But even within the Republican ranks, there is a desire for more details about the party’s vision for replacing Democratic policies.

Rep. Trey Gowdy (S.C.) said the GOP must put forward its own solutions on issues such as health care, job creation and mortgage assistance. He said he is not convinced that there is a need to take on climate change in the same way.

“Being the party of ‘no’ . . . is an appropriate response” in some cases, Gowdy said. “It’s not appropriate when you’ve been extensively critical of someone else’s ideas” and have none to replace them, he said.

“For substance reasons, and for credibility reasons, we also need to have a comprehensive . . . alternative that goes beyond saying, ‘Your plan is bad,’ ” Gowdy said.

The best-known part of the House’s vision has to do with spending. The chamber passed a budget that calls for a Medicare overhaul that would force new recipients to buy private insurance after 2022. It also passed, with five Democratic backers, a bill that demanded a balanced budget amendment: essentially, a spending limit written into the Constitution.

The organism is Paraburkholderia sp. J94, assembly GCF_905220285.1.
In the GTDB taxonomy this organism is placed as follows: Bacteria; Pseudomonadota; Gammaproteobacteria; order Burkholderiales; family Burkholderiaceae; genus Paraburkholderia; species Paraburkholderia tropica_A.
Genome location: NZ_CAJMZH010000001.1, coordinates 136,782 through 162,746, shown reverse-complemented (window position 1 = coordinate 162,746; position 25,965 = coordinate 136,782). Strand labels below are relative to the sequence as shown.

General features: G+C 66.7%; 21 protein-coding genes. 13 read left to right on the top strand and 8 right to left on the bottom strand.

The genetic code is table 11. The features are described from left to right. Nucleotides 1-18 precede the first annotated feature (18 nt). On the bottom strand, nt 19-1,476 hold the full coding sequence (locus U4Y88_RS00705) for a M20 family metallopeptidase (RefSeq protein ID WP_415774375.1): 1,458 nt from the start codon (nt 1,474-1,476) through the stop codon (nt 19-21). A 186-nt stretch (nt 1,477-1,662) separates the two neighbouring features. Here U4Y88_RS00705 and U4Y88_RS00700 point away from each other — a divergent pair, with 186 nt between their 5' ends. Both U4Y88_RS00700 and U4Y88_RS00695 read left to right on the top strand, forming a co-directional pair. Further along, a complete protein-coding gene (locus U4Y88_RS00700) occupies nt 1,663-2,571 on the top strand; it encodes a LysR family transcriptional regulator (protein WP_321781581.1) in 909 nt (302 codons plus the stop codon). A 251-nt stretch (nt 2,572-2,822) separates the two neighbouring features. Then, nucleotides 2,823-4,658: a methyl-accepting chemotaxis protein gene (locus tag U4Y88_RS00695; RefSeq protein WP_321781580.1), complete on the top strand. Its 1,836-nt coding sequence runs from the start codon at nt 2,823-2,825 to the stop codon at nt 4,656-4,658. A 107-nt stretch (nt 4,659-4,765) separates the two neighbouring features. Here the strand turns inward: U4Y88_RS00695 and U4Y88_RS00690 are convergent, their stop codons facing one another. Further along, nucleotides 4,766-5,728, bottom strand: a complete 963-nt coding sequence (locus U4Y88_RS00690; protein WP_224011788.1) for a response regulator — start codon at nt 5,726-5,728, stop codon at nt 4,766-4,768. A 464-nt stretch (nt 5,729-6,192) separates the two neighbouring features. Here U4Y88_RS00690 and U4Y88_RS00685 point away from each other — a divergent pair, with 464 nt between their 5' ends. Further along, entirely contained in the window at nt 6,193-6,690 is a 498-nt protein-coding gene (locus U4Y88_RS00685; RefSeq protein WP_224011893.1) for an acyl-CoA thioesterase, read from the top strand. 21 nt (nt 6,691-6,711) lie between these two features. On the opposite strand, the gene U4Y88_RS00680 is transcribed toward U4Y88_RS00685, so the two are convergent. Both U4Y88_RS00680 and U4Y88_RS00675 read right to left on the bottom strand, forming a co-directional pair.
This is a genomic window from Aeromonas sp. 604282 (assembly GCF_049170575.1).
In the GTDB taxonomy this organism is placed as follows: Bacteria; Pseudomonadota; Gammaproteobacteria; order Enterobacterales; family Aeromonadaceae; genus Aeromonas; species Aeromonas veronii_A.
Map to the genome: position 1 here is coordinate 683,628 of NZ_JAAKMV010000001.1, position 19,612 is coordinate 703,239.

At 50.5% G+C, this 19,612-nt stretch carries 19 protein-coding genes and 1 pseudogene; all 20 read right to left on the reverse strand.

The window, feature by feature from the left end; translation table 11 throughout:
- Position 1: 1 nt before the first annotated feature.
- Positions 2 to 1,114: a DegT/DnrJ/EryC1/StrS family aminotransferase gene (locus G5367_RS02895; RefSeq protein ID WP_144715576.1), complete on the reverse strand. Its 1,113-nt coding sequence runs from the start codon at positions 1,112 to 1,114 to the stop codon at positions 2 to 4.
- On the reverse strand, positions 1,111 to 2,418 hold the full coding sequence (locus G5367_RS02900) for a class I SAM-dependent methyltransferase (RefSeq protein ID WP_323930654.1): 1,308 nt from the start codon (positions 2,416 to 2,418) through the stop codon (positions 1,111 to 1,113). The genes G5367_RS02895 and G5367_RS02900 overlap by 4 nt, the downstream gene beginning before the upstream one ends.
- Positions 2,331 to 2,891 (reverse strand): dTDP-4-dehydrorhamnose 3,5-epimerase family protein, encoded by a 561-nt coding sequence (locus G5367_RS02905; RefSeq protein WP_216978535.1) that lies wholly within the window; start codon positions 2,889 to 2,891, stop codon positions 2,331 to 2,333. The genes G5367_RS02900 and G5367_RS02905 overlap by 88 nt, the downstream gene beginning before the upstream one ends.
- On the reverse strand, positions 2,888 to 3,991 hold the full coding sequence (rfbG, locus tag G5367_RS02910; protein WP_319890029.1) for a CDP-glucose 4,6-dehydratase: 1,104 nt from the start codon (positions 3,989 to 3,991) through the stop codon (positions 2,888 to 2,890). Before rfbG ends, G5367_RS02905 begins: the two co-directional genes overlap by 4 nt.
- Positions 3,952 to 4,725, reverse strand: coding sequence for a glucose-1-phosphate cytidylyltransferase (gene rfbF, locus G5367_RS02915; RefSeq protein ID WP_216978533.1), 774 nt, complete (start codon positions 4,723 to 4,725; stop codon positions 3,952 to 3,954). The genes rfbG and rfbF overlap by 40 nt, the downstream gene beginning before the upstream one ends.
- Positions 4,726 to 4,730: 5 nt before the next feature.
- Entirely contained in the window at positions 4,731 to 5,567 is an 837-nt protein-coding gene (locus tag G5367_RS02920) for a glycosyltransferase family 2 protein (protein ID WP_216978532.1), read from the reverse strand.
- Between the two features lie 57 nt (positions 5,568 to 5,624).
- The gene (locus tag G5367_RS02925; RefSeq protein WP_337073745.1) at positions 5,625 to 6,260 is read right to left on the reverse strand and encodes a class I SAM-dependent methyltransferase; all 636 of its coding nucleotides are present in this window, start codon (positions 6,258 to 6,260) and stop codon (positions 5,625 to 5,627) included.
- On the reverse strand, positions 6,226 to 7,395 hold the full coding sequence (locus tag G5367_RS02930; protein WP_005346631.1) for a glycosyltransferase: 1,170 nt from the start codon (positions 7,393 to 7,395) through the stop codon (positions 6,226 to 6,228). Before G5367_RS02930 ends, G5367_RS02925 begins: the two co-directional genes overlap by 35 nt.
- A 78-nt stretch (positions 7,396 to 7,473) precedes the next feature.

But the House’s measures have gone far beyond the budget.

It has passed legislation to forbid new energy-efficiency standards for light bulbs and to punish shining a laser pointer at an airplane in flight. It voted to take away federal funding for National Public Radio and for public financing of presidential campaigns.

The House also took a stand against President Obama on the military campaign in Libya, rejecting a motion to approve U.S. involvement. And it voted to rein in Environmental Protection Agency efforts against “mountaintop-removal coal mines” by requiring the EPA to defer to decisions by state regulators.